Instead of cities and states paying for the improvements, we finance them using a US Department of Treasury recommended model called a “Public Private Partnership”. This is the same model the Trump Administration prefers for fixing our infrastructure, but with our tweak it doesn’t require any tolls, period, of any kind, or any charges just to drive.
We generate revenue to repay the financing from fees charged only for the new services. You’ll never have to pay to “just drive”, in the same way you don’t have to pay to use Facebook, browse Amazon, or walk into a store, and your car doesn’t have to be new or compatible to use these roads.
We monetize non-individually-identifiable metadata through a broad partnership network — real estate developers, insurance providers, brick-and-mortar and online retailers, trucking and logistics providers, transportation companies, navigation companies — anyone who can improve their services, operations, or investments by knowing more about the roads their businesses depend on. This is the same way Google and Facebook generate revenue online.
Connectivity is the New Oxygen
We lease antenna and sensor attachment points to cell, IoT, and Smart City providers. This is the same business model for a cell tower, but instead of a tower on private property, providers pay for access to the network in the roadway. How else could cell companies afford to build a 5G network that costs 10x as much as 4G, when they can barely keep up with demand for 4G?
And it’s not just cell companies that need better connectivity, it’s vehicles too! Connected cars are coming fast, and autonomous cars are right behind them. How will millions of autonomous cars transmit enormous map files back and forth between themselves and map databases, when our 4G cell connections struggle to load GIFs on reddit?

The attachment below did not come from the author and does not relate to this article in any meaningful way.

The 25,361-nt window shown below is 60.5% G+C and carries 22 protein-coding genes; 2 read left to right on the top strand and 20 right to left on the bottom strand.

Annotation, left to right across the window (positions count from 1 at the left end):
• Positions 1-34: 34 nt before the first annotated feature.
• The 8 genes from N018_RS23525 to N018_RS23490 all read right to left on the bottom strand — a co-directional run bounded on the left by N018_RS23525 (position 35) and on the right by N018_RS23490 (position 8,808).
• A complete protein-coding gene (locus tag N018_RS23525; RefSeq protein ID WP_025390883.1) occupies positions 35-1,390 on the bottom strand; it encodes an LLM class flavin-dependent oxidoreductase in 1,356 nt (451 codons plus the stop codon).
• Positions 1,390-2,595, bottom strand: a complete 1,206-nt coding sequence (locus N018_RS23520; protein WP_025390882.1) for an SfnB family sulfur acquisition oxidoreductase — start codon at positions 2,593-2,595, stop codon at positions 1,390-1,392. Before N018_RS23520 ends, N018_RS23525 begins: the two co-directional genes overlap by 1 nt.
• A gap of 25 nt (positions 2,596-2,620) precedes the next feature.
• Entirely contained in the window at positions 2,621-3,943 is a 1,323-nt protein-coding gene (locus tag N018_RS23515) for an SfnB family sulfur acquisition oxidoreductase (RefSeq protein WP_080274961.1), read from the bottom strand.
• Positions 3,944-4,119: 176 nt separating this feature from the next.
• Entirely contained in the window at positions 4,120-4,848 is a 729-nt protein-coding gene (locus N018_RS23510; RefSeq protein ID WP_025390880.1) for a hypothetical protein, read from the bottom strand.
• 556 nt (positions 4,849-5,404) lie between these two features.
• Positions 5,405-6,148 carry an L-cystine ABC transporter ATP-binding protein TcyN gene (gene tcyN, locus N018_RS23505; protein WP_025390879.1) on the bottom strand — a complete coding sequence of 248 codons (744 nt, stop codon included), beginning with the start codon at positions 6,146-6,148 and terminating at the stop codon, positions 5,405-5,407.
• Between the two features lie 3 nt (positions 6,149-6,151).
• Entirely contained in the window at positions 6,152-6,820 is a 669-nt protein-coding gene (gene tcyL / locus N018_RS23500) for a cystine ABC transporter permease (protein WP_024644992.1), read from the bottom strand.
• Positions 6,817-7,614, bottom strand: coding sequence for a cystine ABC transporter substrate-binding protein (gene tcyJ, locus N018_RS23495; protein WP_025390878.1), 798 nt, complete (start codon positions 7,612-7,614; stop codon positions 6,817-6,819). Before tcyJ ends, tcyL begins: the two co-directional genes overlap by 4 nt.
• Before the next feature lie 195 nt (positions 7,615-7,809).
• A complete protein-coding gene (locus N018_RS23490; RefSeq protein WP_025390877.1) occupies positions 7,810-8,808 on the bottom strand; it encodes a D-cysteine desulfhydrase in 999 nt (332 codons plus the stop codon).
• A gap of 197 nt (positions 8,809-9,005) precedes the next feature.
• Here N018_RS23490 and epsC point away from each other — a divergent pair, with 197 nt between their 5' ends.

Data + Connectivity = Autonomy
With Smart Pavement identifying vehicle positions in real-time and talking to compatible vehicles, this hybrid digital-physical network enables connected and autonomous vehicles while simplifying autonomy by removing technology from the vehicle and shifting it into the roadway.
This makes driverless cars less expensive, more reliable, safer, more efficient, and more accessible to the average person, dramatically speeding up the rate of adoption, and freeing up nearly 90 minutes per day that the average person spends driving their car.
Beyond enabling autonomy, with a modular road system, we can provide wireless electric vehicle charging so that your car can charge itself on-the-fly, like massive Qi chargers built inside the road. You won’t have to stop every few hundred miles and plug in when your car is on a smart highway, your electric vehicle will stay fully charged no matter how far you drive.
What Will You Do When Your Car Drives Itself?
When your car is driving, are you going to sit there twiddling your thumbs, or will you make use of your new free time? With 90 minutes daily of travel time freed, people can work more and make another $20 per day income on average, or they can enjoy their time with leisure or entertainment.
This is where the final play comes in, for mobility services and applications, including productivity, entertainment, social, and more advanced needs like content distribution networks, AR/VR gaming or touring, microtransactions, vacation services, air travel replacements, and things that we can’t even imagine because the network they will rely on doesn’t exist yet. Who imagined Youtube and Facebook before broadband?